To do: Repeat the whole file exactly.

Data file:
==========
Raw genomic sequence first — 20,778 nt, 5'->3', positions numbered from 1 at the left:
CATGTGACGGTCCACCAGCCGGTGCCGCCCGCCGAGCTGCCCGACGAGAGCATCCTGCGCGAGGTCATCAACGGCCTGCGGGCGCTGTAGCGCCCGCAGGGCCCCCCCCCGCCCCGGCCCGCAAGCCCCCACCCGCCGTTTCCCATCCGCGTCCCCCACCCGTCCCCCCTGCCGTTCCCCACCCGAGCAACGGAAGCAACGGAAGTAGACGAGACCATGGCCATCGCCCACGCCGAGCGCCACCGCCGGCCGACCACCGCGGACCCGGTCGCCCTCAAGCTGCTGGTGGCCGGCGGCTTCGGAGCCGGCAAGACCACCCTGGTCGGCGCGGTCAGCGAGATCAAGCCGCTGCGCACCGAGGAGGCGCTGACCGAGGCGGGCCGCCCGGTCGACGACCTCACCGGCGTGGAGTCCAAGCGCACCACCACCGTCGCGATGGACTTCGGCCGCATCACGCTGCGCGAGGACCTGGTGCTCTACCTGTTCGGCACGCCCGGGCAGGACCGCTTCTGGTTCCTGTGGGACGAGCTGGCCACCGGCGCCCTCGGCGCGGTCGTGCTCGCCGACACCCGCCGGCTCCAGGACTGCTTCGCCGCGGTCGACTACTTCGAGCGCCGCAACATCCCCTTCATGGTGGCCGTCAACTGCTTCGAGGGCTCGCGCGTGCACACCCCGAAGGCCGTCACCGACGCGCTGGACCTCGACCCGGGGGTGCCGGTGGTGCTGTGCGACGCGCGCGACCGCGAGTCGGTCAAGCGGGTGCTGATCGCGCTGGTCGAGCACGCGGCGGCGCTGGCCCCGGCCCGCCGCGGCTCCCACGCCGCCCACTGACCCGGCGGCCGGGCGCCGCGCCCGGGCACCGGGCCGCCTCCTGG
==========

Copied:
Raw genomic sequence first — 20,778 nt, 5'->3', positions numbered from 1 at the left:
CATGTGACGGTCCACCAGCCGGTGCCGCCCGCCGAGCTGCCCGACGAGAGCATCCTGCGCGAGGTCATCAACGGCCTGCGGGCGCTGTAGCGCCCGCAGGGCCCCCCCCCGCCCCGGCCCGCAAGCCCCCACCCGCCGTTTCCCATCCGCGTCCCCCACCCGTCCCCCCTGCCGTTCCCCACCCGAGCAACGGAAGCAACGGAAGTAGACGAGACCATGGCCATCGCCCACGCCGAGCGCCACCGCCGGCCGACCACCGCGGACCCGGTCGCCCTCAAGCTGCTGGTGGCCGGCGGCTTCGGAGCCGGCAAGACCACCCTGGTCGGCGCGGTCAGCGAGATCAAGCCGCTGCGCACCGAGGAGGCGCTGACCGAGGCGGGCCGCCCGGTCGACGACCTCACCGGCGTGGAGTCCAAGCGCACCACCACCGTCGCGATGGACTTCGGCCGCATCACGCTGCGCGAGGACCTGGTGCTCTACCTGTTCGGCACGCCCGGGCAGGACCGCTTCTGGTTCCTGTGGGACGAGCTGGCCACCGGCGCCCTCGGCGCGGTCGTGCTCGCCGACACCCGCCGGCTCCAGGACTGCTTCGCCGCGGTCGACTACTTCGAGCGCCGCAACATCCCCTTCATGGTGGCCGTCAACTGCTTCGAGGGCTCGCGCGTGCACACCCCGAAGGCCGTCACCGACGCGCTGGACCTCGACCCGGGGGTGCCGGTGGTGCTGTGCGACGCGCGCGACCGCGAGTCGGTCAAGCGGGTGCTGATCGCGCTGGTCGAGCACGCGGCGGCGCTGGCCCCGGCCCGCCGCGGCTCCCACGCCGCCCACTGACCCGGCGGCCGGGCGCCGCGCCCGGGCACCGGGCCGCCTCCTGG